Daniel Pipes’s mental fun house

Daniel Pipes’s propensity for flat-out contradiction, not only between one article and the next, but even between adjoining paragraphs of the same article (a propensity I examined at length at FrontPage Magazine two years ago), has, sadly, not diminished. It is getting worse. In his recent article at FrontPage, entitled “How to End Terrorism,” he starts by repeating his old saw that radical, terrorist Islam is not part of the historic religion of Islam, but is a modern political movement akin to Fascism and Communism. The real Islam, he tells us, is moderate—or, at least, capable of being made moderate. However, as so often in the past, Pipes is incapable of holding to these ideas for more than a few sentences before saying just the opposite.

Let’s start at the beginning. Pipes writes:

This aggression [terrorism] results not from some perverse impulse to inflict damage for its own sake, nor does it flow from the religion of Islam, which just a generation ago did not inspire such murderousness. Rather, it results from political ideas. [Italics added.]

… Unlike the rest of us, who generally accept life as it is, utopians insist on building a new and better order. To achieve this, they demand all powers for themselves, display a chilling contempt for human life, and harbor ambitions to spread their vision globally. Several utopian schemas exist, with fascism and communism historically the most consequential—each of them claimed tens of millions of casualties.

When the utopian political creeds of Fascism and Communism were vanquished, Pipes continues, they were replaced by the utopian political creed of Islamism:

… Islamism, most briefly defined as the belief that whatever the question, from child-rearing to war-making, “Islam is the solution.”

Islamists have come to dominate the ideological discourse of Muslims interested in their Islamic identity or faith. As a result, Islamic law, in retreat over the previous two centuries, came roaring back, and with it jihad, or sacred war. The caliphate, defunct in real terms for more than a millennium, became a vibrant dream.

So, along with the rise of Islamism, which Pipes says is a political ideology not a religion, Islamic law and jihad came roaring back? Whence did they come roaring back? From the past, where they had been the dominant form of Islam. What, then, is the difference between Islamism and Islam?

Let’s go over this again more slowly. Pipes starts by saying that Islamism, along with the terrorism that results from it, is not part of the historic religion of Islam, which, like other non-utopian, normative belief systems, accepts life as it is. Instead, like Communism and Fascism, Islamism is a totalitarian political creed aimed at the total transformation and control of the world. Then he says that as this Islamism has come to dominate the discourse of serious Muslims in recent decades, there has been a return, after a two century abeyance, of Islamic law, jihad, and the hope for a global caliphate. But, of course, this Islamic law, jihad, and the hope for a global caliphate are not the beliefs of a 20th century political ideology, they are the beliefs of the historic religion of Islam. Since Pipes says that this historical Islam has re-appeared simultaneously with the rise of Islamism, he seems to be saying that Islamism and historical Islam are the same thing.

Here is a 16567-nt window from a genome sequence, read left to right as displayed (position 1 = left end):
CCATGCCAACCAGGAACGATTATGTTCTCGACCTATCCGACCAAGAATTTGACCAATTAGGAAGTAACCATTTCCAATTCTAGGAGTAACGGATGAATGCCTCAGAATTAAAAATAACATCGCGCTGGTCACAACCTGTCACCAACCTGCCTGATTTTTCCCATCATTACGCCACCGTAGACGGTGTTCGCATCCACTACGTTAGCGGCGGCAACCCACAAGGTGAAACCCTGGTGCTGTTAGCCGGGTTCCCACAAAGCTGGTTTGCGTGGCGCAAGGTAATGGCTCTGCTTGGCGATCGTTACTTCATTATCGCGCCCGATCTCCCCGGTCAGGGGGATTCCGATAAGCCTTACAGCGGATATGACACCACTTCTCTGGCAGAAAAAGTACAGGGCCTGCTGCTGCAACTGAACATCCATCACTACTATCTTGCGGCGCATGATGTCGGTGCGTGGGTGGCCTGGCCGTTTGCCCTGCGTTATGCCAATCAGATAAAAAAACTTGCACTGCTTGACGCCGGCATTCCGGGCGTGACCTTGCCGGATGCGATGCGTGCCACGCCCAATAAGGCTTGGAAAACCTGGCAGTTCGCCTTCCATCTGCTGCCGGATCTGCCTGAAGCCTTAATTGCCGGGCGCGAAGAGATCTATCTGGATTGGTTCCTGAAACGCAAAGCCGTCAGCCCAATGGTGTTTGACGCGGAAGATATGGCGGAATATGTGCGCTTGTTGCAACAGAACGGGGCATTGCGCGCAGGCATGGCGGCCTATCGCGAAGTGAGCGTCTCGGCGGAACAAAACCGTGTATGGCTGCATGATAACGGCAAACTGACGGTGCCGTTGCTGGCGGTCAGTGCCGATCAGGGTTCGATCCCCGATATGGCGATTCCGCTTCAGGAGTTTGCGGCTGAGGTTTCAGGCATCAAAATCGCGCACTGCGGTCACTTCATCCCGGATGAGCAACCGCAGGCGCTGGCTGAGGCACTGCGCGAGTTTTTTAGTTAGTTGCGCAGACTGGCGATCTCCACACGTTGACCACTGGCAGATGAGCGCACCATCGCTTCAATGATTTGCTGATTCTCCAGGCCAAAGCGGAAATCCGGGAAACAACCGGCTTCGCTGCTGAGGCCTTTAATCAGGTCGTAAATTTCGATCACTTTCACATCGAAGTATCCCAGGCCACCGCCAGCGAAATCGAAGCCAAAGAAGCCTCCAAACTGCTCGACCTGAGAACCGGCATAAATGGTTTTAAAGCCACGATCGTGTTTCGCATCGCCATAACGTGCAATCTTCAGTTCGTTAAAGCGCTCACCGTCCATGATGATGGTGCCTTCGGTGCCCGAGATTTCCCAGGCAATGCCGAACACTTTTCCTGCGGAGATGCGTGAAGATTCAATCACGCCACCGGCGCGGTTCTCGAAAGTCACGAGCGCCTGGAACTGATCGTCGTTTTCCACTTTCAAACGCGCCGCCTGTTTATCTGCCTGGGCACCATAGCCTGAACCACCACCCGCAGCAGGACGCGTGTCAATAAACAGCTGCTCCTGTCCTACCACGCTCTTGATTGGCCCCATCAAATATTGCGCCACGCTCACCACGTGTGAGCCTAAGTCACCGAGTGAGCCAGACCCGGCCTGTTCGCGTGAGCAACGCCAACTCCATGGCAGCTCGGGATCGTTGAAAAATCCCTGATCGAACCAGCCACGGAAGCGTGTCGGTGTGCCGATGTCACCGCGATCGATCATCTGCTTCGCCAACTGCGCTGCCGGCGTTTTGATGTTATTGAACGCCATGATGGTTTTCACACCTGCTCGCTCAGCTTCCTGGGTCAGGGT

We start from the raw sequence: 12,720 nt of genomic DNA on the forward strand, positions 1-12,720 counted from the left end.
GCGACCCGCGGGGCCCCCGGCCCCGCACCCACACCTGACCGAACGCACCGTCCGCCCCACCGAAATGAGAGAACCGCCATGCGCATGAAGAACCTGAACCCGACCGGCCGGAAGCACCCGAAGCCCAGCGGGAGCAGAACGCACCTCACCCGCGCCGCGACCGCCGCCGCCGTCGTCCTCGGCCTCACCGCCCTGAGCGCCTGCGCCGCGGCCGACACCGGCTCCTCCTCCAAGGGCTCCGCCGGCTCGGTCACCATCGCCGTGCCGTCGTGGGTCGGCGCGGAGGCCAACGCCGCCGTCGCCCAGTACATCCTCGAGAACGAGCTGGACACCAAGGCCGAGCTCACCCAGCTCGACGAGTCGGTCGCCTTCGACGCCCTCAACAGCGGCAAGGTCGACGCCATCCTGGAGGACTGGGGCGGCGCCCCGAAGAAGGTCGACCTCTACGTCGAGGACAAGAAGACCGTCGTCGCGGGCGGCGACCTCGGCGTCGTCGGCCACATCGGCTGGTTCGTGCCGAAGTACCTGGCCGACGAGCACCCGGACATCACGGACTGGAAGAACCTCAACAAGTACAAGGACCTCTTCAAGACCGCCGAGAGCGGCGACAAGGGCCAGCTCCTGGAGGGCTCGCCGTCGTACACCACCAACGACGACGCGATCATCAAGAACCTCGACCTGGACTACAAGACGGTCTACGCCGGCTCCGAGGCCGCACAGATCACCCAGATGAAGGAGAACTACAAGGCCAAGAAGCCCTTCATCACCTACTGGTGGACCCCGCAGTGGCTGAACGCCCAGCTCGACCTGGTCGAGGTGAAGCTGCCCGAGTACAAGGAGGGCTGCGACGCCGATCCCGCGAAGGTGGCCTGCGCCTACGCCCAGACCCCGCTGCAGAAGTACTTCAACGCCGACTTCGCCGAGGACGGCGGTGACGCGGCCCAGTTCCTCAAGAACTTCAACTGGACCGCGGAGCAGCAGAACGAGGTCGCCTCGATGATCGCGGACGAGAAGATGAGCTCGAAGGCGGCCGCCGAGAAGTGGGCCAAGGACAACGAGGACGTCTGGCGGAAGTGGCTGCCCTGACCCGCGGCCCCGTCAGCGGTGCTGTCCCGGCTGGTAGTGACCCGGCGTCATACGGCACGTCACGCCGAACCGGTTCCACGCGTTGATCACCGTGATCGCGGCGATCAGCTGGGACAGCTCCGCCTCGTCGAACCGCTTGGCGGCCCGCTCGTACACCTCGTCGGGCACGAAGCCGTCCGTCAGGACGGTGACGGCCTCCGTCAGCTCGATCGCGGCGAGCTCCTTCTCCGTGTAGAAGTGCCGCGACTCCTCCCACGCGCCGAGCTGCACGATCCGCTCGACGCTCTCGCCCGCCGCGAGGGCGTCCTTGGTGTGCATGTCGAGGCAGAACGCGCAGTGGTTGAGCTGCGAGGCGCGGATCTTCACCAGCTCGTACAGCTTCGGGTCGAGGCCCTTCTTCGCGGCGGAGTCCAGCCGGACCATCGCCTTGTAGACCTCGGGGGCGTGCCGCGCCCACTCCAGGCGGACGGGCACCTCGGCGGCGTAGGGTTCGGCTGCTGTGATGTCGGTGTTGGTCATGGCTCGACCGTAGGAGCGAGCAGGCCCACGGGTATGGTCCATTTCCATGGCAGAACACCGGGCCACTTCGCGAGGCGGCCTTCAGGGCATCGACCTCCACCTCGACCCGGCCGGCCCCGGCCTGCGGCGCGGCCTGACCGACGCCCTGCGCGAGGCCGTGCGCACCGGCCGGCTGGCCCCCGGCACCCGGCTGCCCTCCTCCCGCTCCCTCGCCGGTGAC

Further, Pipes describes the historic religion of Islam, which has now returned, as a movement aimed at instituting a global Caliphate enforcing Islamic law on the whole human race, i.e., as a movement seeking the conquest and transformation of the whole world. But that is his definition of a utopian political movement as distinct from a religion. So Islamism, which Pipes initially portrays as something distinct from Islam, is in fact identical with Islam: Islam itself is a utopian political movement as distinct from a religion.

I didn’t say it. Pipes said it.

So inattentive or lazy is Pipes’s thought process, that sometimes he doesn’t even wait for a subsequent paragraph to contradict himself. Thus in the final paragraph of the article, he returns to his favorite theme that moderate Islam can defeat radical Islam:

Although theoretically possible, the weakness of its advocates at present makes moderate Islam appear impossibly remote. But however dim its current prospects, the success of moderate Islam ultimately represents the only effective form of counterterrorism. Terrorism, begun by bad ideas, can only be ended by good ones.

According to Pipes, the advocates of moderate Islam have no power. Indeed, moderate Islam does not actually exist. Indeed, moderate Islam is only theoretically possible, and the prospects of its actually existing at some point are very dim, impossibly remote. Yet, Pipes tells us with a straight face, this theoretical, non-existent, and impossibly remote thing is the only effective form of counterterrorism. How would you like to bet the safety and freedom of your society on that? It would be like placing all your hopes of saving the West from Islam on the attainment of white Western birthrates equal to Muslim birthrates, even as you refuse to do anything to reduce or stop Muslim immigration.

Pipes is America’s most prominent commentator on Islam. By continuing to let him publish the kind of arrant nonsense that is contained in this article, his editors are not doing him—or America—any favors.

Posted by Lawrence Auster at December 06, 2006 11:36 AM | Send

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